The U.S. Department of Housing and Urban Development (HUD) declared it would take more steps associated with criminal history screening. This decision comes after the Federal Trade Commission (FTC) and Consumer Financial Protection Bureau (CFPB) requested information concerning background tenant screening. This Request for Information (RFI) addressed concerns associated with rental housing.
According to HUD, it comprehensively reviewed its policies, guidance, and regulations before making this announcement. In addition, the Department planned to issue new technical assistance and advice to help HUD-affiliated owners, including public housing agencies (PHAs). For example, it would help determine a conviction’s relevance to safety and health and detail how to conduct individualized assessments when considering criminal history. They also plan to release additional information and details concerning this announcement in the coming weeks.
After reviewing criminal screening issues, HUD improved some regulations and sub-regulatory provisions. By clarifying these provisions, the Department could ensure that HUD-affiliated owners and PHAs follow the best practices. Examples include the following:
HUD pointed out that several of their public housing agencies and providers have already implemented these principles. As such, the forthcoming notice of proposed rulemaking will become required for other PHAs and providers. The FTC and CFPB also intend to make housing more obtainable for people with a criminal record. Accordingly, they have an ongoing request for comment concerning the criminal screening of applicants for rental housing.
The CFPB and the FTC have requested information on several issues affecting tenant background screening. They have proposed these questions to prospective tenants, property managers, current tenants, commercial and individual landlords, advocacy groups, background screening companies, consumer reporting agencies, and others. Some of the issues they touched upon include the following:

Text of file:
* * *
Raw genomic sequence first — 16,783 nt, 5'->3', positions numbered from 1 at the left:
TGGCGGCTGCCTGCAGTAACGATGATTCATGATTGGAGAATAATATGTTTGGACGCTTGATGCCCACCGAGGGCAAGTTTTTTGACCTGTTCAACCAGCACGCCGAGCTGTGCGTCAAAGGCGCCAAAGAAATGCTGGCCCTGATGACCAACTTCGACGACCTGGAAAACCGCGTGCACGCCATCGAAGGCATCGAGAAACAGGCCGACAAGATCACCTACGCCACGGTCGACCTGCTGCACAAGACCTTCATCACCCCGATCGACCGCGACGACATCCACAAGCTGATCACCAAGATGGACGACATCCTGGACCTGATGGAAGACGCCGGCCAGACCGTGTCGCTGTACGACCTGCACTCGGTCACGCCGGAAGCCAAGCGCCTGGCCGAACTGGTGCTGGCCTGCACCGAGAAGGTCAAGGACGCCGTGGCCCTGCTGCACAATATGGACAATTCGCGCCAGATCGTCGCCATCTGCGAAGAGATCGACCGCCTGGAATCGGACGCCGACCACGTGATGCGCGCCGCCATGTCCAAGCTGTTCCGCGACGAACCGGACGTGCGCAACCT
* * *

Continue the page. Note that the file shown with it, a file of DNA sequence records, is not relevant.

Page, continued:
The CFPB and FTC want to identify practices that could unfairly keep consumers from attaining and retaining housing. In addition, they believe the comments will provide information that will help the agencies decide on enforcement and policy actions.
Congress has also been considering tenant screening. Recently, a Senate Committee discussed the subject during a Banking, Housing, and Urban Affairs hearing. The discussion emphasized the importance of adequate consumer protection. The Committee also discussed ensuring that landlords observed consumer protections correctly when obtaining information about prospective renters.
With the increased attention to tenant screening, landlords and property managers must ensure they follow all federal, state, and local regulations when conducting these screenings. The best way to ensure compliance with these regulations is to partner with a background check company. The right partner will prove familiar with tenant screenings and up-to-date with all relevant laws and regulations.
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